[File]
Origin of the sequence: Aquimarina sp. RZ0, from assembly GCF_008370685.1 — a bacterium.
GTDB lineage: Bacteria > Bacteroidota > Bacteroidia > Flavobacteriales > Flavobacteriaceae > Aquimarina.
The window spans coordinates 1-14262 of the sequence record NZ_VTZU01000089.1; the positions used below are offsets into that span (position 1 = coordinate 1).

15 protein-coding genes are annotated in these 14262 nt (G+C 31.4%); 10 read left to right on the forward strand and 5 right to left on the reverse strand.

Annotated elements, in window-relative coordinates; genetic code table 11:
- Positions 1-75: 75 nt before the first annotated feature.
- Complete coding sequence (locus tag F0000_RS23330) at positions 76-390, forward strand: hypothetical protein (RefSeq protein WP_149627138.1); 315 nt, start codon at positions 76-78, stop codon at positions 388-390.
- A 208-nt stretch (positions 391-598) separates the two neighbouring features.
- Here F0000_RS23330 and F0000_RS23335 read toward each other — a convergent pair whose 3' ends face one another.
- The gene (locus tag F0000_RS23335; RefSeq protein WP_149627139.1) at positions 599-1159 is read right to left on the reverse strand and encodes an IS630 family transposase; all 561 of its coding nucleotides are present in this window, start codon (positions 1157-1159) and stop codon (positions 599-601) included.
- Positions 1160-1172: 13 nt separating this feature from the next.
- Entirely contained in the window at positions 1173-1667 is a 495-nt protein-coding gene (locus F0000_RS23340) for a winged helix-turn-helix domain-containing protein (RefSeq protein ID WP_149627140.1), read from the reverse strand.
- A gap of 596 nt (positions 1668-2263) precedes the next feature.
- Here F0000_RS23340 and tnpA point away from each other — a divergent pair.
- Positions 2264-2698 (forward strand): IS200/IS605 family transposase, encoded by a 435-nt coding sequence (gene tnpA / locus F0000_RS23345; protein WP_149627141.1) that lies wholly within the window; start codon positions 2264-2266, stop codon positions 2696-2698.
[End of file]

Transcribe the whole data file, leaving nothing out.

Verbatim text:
Origin of the sequence: Aquimarina sp. RZ0, from assembly GCF_008370685.1 — a bacterium.
GTDB lineage: Bacteria > Bacteroidota > Bacteroidia > Flavobacteriales > Flavobacteriaceae > Aquimarina.
The window spans coordinates 1-14262 of the sequence record NZ_VTZU01000089.1; the positions used below are offsets into that span (position 1 = coordinate 1).

15 protein-coding genes are annotated in these 14262 nt (G+C 31.4%); 10 read left to right on the forward strand and 5 right to left on the reverse strand.

Annotated elements, in window-relative coordinates; genetic code table 11:
- Positions 1-75: 75 nt before the first annotated feature.
- Complete coding sequence (locus tag F0000_RS23330) at positions 76-390, forward strand: hypothetical protein (RefSeq protein WP_149627138.1); 315 nt, start codon at positions 76-78, stop codon at positions 388-390.
- A 208-nt stretch (positions 391-598) separates the two neighbouring features.
- Here F0000_RS23330 and F0000_RS23335 read toward each other — a convergent pair whose 3' ends face one another.
- The gene (locus tag F0000_RS23335; RefSeq protein WP_149627139.1) at positions 599-1159 is read right to left on the reverse strand and encodes an IS630 family transposase; all 561 of its coding nucleotides are present in this window, start codon (positions 1157-1159) and stop codon (positions 599-601) included.
- Positions 1160-1172: 13 nt separating this feature from the next.
- Entirely contained in the window at positions 1173-1667 is a 495-nt protein-coding gene (locus F0000_RS23340) for a winged helix-turn-helix domain-containing protein (RefSeq protein ID WP_149627140.1), read from the reverse strand.
- A gap of 596 nt (positions 1668-2263) precedes the next feature.
- Here F0000_RS23340 and tnpA point away from each other — a divergent pair.
- Positions 2264-2698 (forward strand): IS200/IS605 family transposase, encoded by a 435-nt coding sequence (gene tnpA / locus F0000_RS23345; protein WP_149627141.1) that lies wholly within the window; start codon positions 2264-2266, stop codon positions 2696-2698.